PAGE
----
I lay in bed late one night trying to figure out how to start a review of James Kelman's Mo said she was quirky (Other Press). I composed a couple of lines in my head, shuffled the words around, trying to rework the sentences into something usable. Then my thoughts splintered and stuttered, looping back in on themselves. Anxieties ebbed and flowed before, eventually, my concerns about the review and everything else faded as sleep came.
As it happens, those anxious moments are central to the book: "When people are tired, everything goes everywhere, mingling and merging, everywhere and anywhere, just scurrying about with no rhyme or reason," Kelman writes.
In the latest from the Man Booker Prize winner, we occupy the headspace of Helen, a young Scottish emigrant in London. At the beginning of the novel, Helen thinks she may have seen her long-lost brother on the cab ride home from her job dealing cards at a casino. Two homeless men cross the street in front of her cab. As they pass she thinks the tall, skinny one could be her brother. When she arrives at her cramped home, she tries to calm her mind before going to bed, and we get all the looping, wandering, and repeating that accompanies the bit of insomnia before sleep-especially when trying to sleep after a night shift.
Helen's thoughts go everywhere, and quickly. Apostrophes are omitted in conjunctions, as if the thoughts came so fast that Kelman just didn't have time to add them in. This isn't the only punctuation idiosyncrasy. Quotation marks are forsaken in dialogue and commas are used conservatively. Strangely enough, though, there are quite a few semicolons lurking around in there: "[A]ll these things and in her mind too all just going round and round. Her head lolled, her eyes open; only the tiredness, but not wanting to go to bed, she didn't want to."
The book covers 24 hours in Helen's life, from the end of one night shift to the next. and the thoughts never stop racing. Simple sentences and vocabulary make the book easy to read, and eventually the disjointed repetition of Helen's thoughts take on a rhythm of their own. Her thoughts often echo at the end, providing emphasis. "Just being alive was a gamble. You opened a door and what was behind? You never knew. Everybody took risks. Helen too, she had done. Never again. Never. Never never."
The stream-of-consciousness style is not new to Kelman. However, this is the first time the Scottish author has written from a female viewpoint. This is particularly ambitious given how much of Helen's narrative involves the way men and women act and relate to each other. Aside from a few words that stand out, including an inconsistent and not entirely convincing use of the verbal tic "like," I did not spend too much time thinking about the man penning the thoughts of a young working woman. Kelman's portrayal of the anxious thought process is real enough to pull the reader in to Helen's world.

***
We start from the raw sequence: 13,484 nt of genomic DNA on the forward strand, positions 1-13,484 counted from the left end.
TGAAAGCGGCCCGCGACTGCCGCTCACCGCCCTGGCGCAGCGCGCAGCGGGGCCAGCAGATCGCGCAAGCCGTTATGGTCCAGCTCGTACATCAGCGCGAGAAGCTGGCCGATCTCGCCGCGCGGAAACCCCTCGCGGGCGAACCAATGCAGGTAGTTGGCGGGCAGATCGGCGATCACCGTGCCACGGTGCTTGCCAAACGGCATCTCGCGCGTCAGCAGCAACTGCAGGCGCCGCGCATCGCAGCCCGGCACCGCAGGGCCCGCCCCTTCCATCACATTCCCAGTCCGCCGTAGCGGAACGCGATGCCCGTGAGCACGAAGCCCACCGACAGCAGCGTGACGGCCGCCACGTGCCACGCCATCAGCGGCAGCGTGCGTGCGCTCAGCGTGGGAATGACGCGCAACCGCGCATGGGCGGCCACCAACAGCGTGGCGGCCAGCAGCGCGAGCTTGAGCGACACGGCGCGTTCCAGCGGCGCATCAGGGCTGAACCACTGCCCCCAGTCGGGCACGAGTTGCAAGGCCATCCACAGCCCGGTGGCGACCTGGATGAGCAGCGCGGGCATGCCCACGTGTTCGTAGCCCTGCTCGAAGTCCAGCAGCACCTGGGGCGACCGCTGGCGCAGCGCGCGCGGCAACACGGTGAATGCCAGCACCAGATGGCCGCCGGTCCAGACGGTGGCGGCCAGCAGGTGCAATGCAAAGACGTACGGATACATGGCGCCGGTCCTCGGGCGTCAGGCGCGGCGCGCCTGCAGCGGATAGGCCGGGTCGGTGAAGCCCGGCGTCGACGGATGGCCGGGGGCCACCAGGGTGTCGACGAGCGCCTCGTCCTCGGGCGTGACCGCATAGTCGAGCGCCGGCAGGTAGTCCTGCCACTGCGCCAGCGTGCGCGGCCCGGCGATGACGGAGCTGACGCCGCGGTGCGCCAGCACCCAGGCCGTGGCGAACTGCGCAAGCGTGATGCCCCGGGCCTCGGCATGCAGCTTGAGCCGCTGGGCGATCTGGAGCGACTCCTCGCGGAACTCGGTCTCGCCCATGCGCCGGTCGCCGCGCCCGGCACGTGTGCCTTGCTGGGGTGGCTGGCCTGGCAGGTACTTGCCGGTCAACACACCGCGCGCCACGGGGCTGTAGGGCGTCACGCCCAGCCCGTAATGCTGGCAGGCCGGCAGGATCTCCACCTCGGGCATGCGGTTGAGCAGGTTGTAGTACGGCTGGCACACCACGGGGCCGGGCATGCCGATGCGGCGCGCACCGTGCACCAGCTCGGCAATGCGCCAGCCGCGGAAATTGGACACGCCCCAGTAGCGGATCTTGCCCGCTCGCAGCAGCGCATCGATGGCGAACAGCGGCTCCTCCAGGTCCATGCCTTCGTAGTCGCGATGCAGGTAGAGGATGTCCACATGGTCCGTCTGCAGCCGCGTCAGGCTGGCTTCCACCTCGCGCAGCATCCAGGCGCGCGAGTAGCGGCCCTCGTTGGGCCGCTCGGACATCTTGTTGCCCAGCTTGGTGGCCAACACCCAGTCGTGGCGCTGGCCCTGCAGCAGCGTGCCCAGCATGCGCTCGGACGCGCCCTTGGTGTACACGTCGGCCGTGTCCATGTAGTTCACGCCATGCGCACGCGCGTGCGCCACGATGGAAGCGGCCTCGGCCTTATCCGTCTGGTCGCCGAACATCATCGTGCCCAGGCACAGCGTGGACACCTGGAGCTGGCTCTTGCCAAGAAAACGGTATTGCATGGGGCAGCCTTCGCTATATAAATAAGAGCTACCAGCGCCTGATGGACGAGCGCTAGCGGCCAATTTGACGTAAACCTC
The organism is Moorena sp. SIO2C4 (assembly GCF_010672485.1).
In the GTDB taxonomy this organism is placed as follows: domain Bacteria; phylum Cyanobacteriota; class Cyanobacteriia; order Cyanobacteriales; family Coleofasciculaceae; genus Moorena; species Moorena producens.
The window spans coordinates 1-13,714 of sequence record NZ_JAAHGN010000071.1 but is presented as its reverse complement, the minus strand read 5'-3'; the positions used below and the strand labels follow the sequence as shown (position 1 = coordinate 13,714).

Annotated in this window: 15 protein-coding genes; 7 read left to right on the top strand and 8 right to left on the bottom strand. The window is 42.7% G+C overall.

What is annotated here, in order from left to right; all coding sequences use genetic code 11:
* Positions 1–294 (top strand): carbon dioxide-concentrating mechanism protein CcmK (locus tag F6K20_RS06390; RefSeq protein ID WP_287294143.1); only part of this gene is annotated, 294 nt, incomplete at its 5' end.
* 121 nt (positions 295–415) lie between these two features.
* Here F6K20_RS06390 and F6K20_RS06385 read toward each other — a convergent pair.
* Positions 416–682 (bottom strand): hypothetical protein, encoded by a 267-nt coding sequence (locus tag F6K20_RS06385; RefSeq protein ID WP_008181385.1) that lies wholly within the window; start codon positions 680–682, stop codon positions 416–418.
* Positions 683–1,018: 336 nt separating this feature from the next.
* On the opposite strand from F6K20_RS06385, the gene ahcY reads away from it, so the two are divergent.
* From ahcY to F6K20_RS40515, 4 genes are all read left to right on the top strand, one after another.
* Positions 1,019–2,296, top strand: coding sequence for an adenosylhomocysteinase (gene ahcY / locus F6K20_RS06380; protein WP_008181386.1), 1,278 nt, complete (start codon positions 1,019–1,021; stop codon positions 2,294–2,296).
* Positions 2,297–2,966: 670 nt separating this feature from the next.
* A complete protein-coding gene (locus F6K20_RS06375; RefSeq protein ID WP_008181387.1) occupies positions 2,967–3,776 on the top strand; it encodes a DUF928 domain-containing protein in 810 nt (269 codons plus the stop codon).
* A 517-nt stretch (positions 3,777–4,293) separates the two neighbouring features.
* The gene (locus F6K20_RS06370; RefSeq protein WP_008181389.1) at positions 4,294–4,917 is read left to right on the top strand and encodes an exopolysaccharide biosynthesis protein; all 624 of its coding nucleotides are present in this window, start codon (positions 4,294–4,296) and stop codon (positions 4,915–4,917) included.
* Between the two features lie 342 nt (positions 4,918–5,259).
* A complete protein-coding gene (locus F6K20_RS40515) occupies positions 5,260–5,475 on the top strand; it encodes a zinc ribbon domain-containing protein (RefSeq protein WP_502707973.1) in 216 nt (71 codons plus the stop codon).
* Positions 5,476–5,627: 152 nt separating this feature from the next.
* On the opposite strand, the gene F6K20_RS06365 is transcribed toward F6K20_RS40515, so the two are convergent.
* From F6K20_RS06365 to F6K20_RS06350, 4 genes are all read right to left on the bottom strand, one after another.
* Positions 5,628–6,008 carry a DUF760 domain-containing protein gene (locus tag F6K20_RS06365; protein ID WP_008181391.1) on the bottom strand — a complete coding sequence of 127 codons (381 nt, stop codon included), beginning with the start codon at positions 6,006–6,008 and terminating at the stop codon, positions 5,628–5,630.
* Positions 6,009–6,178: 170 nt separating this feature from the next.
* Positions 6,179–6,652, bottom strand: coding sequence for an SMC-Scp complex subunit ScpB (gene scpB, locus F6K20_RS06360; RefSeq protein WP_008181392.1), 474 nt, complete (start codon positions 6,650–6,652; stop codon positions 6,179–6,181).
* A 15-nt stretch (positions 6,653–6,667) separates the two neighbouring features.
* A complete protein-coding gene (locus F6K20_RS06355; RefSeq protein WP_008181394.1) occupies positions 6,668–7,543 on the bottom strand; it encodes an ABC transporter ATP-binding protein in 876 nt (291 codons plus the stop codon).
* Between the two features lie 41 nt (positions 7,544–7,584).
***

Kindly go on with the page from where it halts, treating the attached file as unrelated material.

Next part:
The central theme of the book is relationships-and not just those between men and women. Helen thinks about her mother, whom she has never been that close with, and her deceased father, who favored Helen over her brother. She worries about her 6-year-old daughter, her safety and ability to cope with being uprooted from Glasgow. She thinks about her abusive ex and also about her current live-in boyfriend, the titular Mo, and the looks he gets as an Asian man dating an "English woman with her own child." And most of all, she thinks about her brother, who she thinks is now homeless in London. She wonders if he is sick, if he is able to take care of himself.
At times the portrayal can feel frighteningly real. To be stuck inside someone's head, listening to her anxieties repeat and repeat and repeat, can be an intense experience, and while Kelman's use of the third person offers a modicum of separation, it isn't much. Very little of the book deals with life outside of Helen. Action, dialogue, and description are close to nonexistent. This can seem tedious, but the tension of "is he or isn't he her brother?" offers enough of an initial push to see the reader through the fast-reading 300 pages.
The novel is at its best when portraying the small bits of life, the day-to-day anxieties, and ruminations about the past and the future. Yet the end of the book finds Helen more and more harried as she seeks her brother, almost as if Kelman feels pressure to add more drama, to offer some sort of resolution. There is a final push of action, but I could do without it. It takes Helen from a relatable everywoman to someone "mad, simple and straightforward." Perhaps Kelman is interested in what makes people crack, but I find the events preceding the cracking-up to be more interesting. While this doesn't negate what comes before, it does sell the novel short, keeping the book from being within reach of greatness.
James Kelman will read at the Ivy Bookshop on May 7 at 7 p.m.